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Slipping into shadow, the south polar vortex at Saturn's moon Titan still stands out against the orange and blue haze layers that are characteristic of Titan's atmosphere. Images like this, from NASA's Cassini spacecraft, lead scientists to conclude that the polar vortex clouds form at a much higher altitude - where sunlight can still reach - than the lower-altitude surrounding haze.
For another color image of the south polar vortex on Titan, see PIA14919. For a movie of the vortex, see PIA14920.
This view looks towards the trailing hemisphere of Titan (3,200 miles or 5,150 kilometers across). North on Titan is up and rotated 17 degrees to the left. Images taken using red, green and blue spectral filters were combined to create this natural-color view. The image was taken with the Cassini spacecraft narrow-angle camera on July 30, 2013.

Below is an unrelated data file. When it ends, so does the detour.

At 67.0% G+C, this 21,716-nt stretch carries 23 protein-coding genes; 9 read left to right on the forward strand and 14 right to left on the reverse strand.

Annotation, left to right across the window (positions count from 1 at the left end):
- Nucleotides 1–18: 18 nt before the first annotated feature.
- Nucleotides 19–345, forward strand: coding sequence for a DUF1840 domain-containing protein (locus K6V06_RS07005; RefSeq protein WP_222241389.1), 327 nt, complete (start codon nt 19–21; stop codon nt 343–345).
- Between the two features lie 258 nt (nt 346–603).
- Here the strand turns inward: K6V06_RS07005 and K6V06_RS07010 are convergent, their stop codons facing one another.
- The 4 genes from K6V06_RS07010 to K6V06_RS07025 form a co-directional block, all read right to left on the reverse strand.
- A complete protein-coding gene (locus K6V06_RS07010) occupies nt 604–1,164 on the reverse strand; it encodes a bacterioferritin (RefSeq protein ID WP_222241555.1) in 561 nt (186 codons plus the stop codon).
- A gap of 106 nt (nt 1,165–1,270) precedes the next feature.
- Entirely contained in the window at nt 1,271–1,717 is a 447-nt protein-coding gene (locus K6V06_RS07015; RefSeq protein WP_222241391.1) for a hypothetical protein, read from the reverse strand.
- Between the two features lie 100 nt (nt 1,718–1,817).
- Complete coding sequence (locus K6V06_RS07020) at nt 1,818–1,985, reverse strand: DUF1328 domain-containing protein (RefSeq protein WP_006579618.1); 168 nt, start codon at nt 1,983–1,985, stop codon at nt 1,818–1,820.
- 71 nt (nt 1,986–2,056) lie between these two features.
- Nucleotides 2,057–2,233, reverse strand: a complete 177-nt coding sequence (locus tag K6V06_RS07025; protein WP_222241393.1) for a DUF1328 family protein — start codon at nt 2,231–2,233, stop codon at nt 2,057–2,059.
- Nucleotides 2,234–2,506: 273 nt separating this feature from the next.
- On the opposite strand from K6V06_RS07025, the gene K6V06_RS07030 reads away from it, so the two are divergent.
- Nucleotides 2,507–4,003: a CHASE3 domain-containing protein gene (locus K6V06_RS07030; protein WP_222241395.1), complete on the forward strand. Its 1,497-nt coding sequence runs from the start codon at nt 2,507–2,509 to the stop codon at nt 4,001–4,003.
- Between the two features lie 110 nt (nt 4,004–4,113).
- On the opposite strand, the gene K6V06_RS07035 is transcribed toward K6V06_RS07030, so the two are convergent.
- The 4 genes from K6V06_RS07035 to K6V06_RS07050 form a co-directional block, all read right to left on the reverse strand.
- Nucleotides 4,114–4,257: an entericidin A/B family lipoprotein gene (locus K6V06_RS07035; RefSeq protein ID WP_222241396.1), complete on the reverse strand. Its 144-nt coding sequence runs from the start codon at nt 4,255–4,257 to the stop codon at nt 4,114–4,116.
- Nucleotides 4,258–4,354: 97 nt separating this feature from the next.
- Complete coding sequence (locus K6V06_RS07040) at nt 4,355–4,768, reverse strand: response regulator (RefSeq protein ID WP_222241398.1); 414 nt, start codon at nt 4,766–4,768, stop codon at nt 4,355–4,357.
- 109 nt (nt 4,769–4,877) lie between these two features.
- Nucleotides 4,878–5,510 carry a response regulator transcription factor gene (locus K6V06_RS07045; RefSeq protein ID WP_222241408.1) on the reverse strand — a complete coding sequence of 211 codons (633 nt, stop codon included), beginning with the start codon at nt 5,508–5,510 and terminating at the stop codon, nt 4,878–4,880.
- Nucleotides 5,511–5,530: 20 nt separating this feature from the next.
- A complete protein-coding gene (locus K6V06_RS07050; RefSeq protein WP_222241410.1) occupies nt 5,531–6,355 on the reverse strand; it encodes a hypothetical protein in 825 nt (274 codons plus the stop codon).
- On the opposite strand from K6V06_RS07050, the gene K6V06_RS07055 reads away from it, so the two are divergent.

The view was acquired at a distance of approximately 895,000 miles (1.441 million kilometers) from Titan. Image scale is 5 miles (9 kilometers) per pixel.
The Cassini Solstice Mission is a joint United States and European endeavor. The Jet Propulsion Laboratory, a division of the California Institute of Technology in Pasadena, manages the mission for NASA's Science Mission Directorate, Washington, D.C. The Cassini orbiter was designed, developed and assembled at JPL. The imaging team consists of scientists from the US, England, France, and Germany. The imaging operations center and team lead (Dr. C. Porco) are based at the Space Science Institute in Boulder, Colo.